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2

There is no need to resort to negative-coupon bonds. A negative $R_t$ is simply a negative payment. For a simple example, build a portfolio consisting of being long a $n$ maturity bond paying a coupon C on $t \in \left\lbrace 1, 2, ..., n \right\rbrace$ and short a zero-coupon bond with face value $V > C$ maturing at $t^*$. Then, $R_t > 0$ for \$t \ne ...

6

The answer is NO, with very few exceptions There might be bonds with negative coupon(s), and the Bloomberg search even finds some, but there are plenty of reasons why negative coupons are impractical. Instead of having negative coupons on the issue, there are bonds with low or 0 coupons, issued at a premium and having a negative yield. Here are some of ...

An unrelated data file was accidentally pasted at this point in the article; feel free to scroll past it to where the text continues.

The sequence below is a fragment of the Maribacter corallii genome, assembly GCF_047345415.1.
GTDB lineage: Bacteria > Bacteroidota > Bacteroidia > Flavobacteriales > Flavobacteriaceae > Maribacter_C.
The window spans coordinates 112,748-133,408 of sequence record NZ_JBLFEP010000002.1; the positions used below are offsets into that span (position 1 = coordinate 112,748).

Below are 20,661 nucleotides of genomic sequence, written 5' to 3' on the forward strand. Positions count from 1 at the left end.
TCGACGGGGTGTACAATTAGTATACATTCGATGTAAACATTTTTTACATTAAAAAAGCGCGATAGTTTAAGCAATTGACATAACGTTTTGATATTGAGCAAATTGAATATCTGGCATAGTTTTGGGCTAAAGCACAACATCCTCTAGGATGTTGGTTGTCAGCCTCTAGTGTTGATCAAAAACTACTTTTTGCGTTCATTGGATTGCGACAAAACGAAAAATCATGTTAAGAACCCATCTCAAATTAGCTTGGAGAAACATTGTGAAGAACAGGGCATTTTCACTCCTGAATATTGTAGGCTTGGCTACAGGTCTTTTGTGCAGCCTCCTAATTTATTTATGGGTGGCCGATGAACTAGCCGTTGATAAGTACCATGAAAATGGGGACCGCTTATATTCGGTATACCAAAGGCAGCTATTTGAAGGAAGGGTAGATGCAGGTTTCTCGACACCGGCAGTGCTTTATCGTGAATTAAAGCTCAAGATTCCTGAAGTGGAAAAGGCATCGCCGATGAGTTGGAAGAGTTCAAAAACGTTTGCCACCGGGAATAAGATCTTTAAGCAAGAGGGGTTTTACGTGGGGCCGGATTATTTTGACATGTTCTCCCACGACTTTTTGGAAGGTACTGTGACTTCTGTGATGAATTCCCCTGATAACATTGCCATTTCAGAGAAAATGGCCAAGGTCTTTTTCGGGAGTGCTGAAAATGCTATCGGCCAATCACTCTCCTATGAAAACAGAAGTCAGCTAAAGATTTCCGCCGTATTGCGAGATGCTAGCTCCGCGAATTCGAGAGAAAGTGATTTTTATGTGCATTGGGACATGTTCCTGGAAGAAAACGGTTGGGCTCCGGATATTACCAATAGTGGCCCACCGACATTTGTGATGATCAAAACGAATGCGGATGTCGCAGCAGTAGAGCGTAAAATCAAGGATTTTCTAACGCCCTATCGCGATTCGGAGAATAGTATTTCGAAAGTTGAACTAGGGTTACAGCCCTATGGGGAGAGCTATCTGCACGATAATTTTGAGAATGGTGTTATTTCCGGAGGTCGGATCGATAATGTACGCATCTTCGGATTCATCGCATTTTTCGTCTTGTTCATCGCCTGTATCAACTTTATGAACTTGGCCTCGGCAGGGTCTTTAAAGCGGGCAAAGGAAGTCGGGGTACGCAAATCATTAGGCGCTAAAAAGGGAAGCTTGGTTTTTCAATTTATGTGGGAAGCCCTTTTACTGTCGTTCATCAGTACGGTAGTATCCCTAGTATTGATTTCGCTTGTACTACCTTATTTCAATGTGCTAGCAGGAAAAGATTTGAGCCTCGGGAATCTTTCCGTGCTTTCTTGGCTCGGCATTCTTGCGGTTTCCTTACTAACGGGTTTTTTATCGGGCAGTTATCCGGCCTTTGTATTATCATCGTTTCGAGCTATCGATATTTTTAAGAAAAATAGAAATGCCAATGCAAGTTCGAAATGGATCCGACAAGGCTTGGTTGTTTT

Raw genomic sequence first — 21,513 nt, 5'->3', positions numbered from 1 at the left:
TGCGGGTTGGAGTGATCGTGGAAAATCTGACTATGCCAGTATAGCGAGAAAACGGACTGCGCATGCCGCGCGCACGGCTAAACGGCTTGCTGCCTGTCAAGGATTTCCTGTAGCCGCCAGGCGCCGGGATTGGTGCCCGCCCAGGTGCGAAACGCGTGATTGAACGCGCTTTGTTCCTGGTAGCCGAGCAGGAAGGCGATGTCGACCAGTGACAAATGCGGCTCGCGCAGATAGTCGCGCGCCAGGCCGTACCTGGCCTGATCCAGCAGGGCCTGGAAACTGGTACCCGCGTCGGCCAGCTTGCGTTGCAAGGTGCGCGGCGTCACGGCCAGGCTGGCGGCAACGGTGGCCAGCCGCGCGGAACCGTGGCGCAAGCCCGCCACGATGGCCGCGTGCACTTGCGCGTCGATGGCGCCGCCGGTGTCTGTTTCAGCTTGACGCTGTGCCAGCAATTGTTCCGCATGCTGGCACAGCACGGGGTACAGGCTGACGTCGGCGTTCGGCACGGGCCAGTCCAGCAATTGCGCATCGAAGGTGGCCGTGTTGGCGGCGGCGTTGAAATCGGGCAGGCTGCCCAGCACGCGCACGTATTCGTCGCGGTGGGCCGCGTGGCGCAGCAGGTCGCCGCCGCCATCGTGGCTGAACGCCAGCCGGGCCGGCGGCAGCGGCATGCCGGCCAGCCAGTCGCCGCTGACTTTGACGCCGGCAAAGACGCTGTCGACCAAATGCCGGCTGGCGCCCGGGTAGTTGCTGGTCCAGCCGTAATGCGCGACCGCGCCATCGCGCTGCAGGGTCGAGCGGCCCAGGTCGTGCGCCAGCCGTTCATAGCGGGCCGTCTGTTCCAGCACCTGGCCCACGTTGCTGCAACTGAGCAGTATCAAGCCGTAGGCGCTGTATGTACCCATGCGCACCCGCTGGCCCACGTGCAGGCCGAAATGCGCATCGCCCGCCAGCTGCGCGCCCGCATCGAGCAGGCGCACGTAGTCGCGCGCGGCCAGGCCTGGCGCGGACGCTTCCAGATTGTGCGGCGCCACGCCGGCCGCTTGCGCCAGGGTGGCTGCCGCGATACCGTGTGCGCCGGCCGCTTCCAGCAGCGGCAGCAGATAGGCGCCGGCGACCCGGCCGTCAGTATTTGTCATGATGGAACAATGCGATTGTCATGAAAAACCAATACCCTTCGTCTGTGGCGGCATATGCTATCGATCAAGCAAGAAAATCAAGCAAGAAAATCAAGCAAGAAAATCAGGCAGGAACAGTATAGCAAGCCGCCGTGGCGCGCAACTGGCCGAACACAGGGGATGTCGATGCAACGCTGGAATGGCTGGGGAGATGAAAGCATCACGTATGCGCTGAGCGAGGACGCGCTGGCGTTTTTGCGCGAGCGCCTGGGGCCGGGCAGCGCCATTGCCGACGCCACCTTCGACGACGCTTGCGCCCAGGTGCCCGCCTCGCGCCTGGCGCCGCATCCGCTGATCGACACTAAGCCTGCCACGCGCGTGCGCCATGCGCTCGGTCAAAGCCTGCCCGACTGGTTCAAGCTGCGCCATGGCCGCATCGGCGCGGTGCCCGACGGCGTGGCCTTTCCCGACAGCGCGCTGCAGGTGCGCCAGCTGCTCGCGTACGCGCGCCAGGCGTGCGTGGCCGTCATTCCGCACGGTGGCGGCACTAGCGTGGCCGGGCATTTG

0

In Bonds with a negative yield the duration should be longer than the maturity. Duration is the length of time for the return of the fund. As long as the coupons are positive, the investor returns the fund before the final redemption, in a negative interest rate situation the negative interest rate eats from the fund and the duration should be longer ...

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